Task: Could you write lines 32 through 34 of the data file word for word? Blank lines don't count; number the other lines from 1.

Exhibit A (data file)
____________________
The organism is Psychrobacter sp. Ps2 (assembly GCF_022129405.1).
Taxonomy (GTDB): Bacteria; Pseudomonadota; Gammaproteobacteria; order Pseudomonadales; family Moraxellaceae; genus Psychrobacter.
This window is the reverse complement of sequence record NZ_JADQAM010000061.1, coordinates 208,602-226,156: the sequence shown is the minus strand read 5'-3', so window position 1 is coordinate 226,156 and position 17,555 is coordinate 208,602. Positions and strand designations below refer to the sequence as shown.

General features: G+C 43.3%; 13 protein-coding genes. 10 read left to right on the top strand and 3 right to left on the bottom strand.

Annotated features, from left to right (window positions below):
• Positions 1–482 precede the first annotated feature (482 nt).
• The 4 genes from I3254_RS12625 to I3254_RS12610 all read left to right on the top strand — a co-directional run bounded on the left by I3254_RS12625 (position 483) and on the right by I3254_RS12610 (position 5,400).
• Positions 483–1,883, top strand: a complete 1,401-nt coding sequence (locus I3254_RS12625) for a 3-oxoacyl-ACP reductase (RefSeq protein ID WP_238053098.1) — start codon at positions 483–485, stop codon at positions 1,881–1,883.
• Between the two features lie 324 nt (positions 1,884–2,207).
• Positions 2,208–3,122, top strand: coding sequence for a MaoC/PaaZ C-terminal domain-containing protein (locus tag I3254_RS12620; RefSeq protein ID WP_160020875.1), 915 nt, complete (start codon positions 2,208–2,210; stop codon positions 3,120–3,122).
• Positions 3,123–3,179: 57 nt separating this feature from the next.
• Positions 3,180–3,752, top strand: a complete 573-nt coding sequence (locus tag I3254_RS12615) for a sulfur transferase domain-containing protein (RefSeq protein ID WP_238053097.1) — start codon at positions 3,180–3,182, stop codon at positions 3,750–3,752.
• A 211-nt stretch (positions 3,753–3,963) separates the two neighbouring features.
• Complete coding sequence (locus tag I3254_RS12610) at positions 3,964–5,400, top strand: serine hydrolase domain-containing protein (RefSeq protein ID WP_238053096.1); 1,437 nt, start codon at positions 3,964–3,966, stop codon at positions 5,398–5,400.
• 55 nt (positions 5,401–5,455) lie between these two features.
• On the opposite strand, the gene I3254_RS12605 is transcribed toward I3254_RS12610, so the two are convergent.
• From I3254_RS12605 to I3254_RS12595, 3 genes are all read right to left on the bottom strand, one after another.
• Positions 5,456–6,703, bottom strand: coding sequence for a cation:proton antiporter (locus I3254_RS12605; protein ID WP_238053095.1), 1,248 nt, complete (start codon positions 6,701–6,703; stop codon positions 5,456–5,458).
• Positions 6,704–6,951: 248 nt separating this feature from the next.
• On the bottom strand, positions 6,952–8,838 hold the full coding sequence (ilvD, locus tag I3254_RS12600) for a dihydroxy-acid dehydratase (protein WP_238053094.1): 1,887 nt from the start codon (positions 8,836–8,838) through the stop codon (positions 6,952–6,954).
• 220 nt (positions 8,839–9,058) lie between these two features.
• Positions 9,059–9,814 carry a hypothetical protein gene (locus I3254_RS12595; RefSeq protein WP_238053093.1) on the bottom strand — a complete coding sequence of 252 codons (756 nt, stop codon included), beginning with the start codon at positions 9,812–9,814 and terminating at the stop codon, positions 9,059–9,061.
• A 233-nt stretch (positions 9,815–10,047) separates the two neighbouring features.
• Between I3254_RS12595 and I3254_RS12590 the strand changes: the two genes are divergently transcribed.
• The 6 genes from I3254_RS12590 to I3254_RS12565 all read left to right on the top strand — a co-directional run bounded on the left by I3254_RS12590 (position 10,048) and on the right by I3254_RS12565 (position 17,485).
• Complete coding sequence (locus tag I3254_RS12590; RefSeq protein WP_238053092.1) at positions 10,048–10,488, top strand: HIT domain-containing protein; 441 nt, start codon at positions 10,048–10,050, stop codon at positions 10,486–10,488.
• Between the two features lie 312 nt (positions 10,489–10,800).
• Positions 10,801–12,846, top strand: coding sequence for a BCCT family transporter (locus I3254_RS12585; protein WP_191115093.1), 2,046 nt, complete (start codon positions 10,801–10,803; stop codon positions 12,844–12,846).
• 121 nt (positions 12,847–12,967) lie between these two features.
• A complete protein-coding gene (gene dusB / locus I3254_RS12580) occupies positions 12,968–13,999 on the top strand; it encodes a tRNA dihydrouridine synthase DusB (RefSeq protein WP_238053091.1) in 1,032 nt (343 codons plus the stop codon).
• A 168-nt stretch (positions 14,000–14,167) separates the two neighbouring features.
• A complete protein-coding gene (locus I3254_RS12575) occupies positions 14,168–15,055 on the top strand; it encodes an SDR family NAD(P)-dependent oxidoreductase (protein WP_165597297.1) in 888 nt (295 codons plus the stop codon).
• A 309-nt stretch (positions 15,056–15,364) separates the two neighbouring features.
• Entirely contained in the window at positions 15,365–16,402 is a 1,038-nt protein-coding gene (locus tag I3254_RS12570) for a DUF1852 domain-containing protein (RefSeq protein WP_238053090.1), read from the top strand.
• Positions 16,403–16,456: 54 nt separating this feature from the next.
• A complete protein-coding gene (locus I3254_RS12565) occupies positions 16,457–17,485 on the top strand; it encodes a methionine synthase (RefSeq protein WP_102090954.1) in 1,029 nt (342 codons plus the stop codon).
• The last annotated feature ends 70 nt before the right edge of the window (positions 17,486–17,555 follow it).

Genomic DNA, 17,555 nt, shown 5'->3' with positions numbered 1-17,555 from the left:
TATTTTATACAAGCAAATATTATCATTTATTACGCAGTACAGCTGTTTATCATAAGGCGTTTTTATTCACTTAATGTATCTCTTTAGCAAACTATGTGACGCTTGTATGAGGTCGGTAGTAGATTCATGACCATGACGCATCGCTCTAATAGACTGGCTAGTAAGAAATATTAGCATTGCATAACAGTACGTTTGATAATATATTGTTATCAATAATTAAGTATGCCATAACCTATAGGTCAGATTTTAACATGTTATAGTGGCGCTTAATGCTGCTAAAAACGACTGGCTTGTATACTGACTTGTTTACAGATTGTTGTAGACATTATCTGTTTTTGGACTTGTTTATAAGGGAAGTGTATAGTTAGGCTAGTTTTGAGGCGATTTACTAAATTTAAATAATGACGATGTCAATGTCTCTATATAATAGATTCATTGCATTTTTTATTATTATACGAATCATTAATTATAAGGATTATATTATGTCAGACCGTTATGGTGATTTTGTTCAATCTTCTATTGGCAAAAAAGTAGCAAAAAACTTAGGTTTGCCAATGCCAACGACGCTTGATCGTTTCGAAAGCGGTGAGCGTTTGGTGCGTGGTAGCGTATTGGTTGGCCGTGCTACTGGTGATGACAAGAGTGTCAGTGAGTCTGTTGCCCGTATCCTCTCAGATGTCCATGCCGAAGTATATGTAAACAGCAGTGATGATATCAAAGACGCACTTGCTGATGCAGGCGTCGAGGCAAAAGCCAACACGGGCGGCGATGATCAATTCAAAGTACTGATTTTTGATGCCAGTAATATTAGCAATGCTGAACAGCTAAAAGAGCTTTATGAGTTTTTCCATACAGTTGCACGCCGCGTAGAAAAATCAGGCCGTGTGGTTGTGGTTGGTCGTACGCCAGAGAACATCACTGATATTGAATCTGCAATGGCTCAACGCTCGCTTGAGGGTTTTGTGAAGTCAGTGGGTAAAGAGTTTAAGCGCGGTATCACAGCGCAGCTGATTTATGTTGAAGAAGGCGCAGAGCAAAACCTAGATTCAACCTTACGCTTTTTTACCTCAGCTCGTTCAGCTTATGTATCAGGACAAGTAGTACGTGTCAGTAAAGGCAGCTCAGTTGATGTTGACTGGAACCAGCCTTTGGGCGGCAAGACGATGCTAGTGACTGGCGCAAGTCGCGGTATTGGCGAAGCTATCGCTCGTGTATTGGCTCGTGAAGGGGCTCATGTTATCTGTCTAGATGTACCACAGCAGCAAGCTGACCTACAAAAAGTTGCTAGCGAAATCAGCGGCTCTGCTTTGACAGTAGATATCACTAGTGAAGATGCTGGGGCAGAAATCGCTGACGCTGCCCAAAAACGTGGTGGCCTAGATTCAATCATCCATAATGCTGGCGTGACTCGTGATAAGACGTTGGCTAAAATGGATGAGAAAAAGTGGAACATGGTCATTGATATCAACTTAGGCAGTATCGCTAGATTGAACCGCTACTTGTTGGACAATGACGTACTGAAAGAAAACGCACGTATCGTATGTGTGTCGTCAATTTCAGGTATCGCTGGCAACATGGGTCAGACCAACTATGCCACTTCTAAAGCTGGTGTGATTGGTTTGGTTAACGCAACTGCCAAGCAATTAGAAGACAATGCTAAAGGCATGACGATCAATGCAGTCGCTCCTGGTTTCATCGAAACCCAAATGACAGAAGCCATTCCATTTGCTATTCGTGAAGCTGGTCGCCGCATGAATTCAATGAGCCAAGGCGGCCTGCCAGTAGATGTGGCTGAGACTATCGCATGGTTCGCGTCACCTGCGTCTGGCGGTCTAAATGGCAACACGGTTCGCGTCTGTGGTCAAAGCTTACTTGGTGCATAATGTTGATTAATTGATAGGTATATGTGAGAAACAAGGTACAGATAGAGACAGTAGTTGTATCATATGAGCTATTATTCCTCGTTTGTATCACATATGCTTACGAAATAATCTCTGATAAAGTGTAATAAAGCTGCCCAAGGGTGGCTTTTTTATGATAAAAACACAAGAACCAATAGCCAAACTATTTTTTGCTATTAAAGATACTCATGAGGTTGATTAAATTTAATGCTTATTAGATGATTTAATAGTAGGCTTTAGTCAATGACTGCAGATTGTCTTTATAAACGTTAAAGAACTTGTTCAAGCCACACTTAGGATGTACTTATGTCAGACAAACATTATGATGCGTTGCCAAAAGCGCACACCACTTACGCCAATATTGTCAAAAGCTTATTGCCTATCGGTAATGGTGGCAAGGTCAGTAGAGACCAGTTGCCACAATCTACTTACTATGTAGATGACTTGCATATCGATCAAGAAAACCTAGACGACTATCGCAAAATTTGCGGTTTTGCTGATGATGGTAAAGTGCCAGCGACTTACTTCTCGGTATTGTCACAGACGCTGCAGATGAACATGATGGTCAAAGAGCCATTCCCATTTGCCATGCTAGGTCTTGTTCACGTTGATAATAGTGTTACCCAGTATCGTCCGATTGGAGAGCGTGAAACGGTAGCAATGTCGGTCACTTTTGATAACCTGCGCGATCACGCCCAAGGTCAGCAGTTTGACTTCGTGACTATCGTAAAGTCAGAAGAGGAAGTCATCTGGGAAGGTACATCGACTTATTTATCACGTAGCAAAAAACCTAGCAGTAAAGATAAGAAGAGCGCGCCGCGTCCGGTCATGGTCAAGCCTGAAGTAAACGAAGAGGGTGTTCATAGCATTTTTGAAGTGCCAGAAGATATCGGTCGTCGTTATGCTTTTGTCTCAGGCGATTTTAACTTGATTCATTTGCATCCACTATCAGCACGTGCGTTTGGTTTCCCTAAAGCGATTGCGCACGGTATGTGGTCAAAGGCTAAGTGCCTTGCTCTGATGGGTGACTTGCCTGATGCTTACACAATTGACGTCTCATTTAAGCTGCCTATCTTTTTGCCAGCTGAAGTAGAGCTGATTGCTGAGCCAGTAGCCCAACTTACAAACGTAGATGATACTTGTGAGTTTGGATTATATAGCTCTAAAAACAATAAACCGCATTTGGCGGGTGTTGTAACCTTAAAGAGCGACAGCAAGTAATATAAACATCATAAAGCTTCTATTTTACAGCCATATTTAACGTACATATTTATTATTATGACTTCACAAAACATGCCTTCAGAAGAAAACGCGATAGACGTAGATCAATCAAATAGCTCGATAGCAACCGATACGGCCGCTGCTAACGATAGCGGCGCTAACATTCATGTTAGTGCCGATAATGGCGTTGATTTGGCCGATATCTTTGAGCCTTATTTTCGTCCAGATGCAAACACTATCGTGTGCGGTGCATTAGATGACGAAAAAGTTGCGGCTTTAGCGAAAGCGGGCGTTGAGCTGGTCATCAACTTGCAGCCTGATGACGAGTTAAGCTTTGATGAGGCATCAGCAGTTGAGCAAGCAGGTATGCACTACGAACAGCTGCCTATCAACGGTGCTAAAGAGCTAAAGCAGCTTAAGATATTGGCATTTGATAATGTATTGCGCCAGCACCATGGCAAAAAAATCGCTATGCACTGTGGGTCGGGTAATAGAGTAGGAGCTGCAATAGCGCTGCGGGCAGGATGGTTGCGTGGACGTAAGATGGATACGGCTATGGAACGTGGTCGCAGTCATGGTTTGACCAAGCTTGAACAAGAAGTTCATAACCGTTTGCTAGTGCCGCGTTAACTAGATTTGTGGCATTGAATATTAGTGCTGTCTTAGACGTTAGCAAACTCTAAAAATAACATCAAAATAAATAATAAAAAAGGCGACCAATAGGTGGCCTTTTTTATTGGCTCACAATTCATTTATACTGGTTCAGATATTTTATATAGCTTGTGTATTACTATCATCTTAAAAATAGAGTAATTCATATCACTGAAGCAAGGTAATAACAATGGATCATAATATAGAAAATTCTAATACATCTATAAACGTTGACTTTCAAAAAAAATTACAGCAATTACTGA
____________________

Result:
• A complete protein-coding gene (locus I3254_RS12575) occupies positions 14,168–15,055 on the top strand; it encodes an SDR family NAD(P)-dependent oxidoreductase (protein WP_165597297.1) in 888 nt (295 codons plus the stop codon).
• A 309-nt stretch (positions 15,056–15,364) separates the two neighbouring features.
• Entirely contained in the window at positions 15,365–16,402 is a 1,038-nt protein-coding gene (locus tag I3254_RS12570) for a DUF1852 domain-containing protein (RefSeq protein WP_238053090.1), read from the top strand.